Brunei continues to strengthen self-sufficiency in food
Staff Writer |
Brunei's agriculture sector recorded revenues of 436 million Brunei dollars (321.6 million U.S. dollars) in 2018, a 19 percent increase from 2015 as the country continues to work towards achieving self-sufficiency in food.
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Brunei's Minister of Primary Resources and Tourism Haji Ali said during Thursday's Legislative Council meeting that the agriculture sector had increased its revenue by 71 million Brunei dollars from the recorded 365 million Brunei dollars in 2015, adding that Brunei had achieved "almost 100 percent" self-sufficiency in eggs and chicken.
Haji Ali said that the sultanate can now cover 47 percent of its needs in vegetables, 37 percent in fruits and 30 percent in meat.
"But we still rely heavily on imports for rice," said the minister.
He expressed confidence that Brunei would be able to achieve 11 percent self-sufficiency in rice in 2020 following the introduction of some new paddy varieties.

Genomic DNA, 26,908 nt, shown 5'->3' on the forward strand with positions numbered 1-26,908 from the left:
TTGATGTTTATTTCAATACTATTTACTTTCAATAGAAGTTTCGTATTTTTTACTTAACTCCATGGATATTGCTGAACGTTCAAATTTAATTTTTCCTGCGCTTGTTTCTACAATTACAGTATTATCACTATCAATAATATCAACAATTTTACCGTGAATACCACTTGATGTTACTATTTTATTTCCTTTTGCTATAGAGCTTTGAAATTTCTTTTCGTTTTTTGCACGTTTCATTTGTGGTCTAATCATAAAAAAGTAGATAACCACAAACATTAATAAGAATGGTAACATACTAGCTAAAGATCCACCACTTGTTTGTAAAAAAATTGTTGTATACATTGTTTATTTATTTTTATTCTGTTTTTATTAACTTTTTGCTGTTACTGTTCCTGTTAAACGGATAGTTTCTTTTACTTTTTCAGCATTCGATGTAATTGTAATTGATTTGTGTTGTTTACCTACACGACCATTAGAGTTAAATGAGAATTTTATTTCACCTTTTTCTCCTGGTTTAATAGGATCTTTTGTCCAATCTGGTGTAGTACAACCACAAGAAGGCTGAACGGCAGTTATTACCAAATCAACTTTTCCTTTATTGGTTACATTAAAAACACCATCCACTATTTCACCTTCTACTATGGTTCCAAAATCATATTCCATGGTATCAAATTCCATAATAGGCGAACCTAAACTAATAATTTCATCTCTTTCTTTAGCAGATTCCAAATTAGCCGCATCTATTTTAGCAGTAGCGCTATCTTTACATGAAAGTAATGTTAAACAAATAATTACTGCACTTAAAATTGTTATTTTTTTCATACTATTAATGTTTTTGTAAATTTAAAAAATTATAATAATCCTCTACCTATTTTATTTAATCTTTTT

Brunei was reported to have just six percent self-sufficiency in rice in 2015.
The minister said they are currently working with research institutes from China and the Philippines to produce higher yielding paddy varieties.
Meanwhile, Haji Ali said that they will establish shelters in marine zones this year to hold onto fish in Brunei waters for longer periods of time.
"The fish will stay here longer and provide opportunities for our fishermen to catch fish such as big tuna," he said, adding that tuna has good market value in Japan and China and that they are processed locally before exported to Japan as sushi or sashimi.
"The best part is that the increased quantity of tuna and skipjack fish will encourage more fish processing and packaging activities in Brunei for export," he said. ■
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